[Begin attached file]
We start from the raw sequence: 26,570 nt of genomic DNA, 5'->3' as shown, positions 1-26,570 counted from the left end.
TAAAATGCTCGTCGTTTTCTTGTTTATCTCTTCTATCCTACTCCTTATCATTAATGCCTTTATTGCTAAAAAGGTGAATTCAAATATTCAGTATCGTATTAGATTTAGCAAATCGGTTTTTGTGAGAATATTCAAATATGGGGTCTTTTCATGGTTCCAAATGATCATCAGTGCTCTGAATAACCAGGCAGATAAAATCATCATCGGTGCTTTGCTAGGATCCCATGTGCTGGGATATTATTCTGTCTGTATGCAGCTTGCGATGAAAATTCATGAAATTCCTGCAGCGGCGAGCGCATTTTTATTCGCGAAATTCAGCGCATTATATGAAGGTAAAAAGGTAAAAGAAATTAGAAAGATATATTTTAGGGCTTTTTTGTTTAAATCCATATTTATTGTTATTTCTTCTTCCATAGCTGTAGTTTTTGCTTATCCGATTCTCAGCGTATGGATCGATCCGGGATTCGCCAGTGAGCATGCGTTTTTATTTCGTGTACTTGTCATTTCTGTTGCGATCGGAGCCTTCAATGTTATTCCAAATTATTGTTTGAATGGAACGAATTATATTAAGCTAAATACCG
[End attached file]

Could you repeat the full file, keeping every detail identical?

We start from the raw sequence: 26,570 nt of genomic DNA, 5'->3' as shown, positions 1-26,570 counted from the left end.
TAAAATGCTCGTCGTTTTCTTGTTTATCTCTTCTATCCTACTCCTTATCATTAATGCCTTTATTGCTAAAAAGGTGAATTCAAATATTCAGTATCGTATTAGATTTAGCAAATCGGTTTTTGTGAGAATATTCAAATATGGGGTCTTTTCATGGTTCCAAATGATCATCAGTGCTCTGAATAACCAGGCAGATAAAATCATCATCGGTGCTTTGCTAGGATCCCATGTGCTGGGATATTATTCTGTCTGTATGCAGCTTGCGATGAAAATTCATGAAATTCCTGCAGCGGCGAGCGCATTTTTATTCGCGAAATTCAGCGCATTATATGAAGGTAAAAAGGTAAAAGAAATTAGAAAGATATATTTTAGGGCTTTTTTGTTTAAATCCATATTTATTGTTATTTCTTCTTCCATAGCTGTAGTTTTTGCTTATCCGATTCTCAGCGTATGGATCGATCCGGGATTCGCCAGTGAGCATGCGTTTTTATTTCGTGTACTTGTCATTTCTGTTGCGATCGGAGCCTTCAATGTTATTCCAAATTATTGTTTGAATGGAACGAATTATATTAAGCTAAATACCG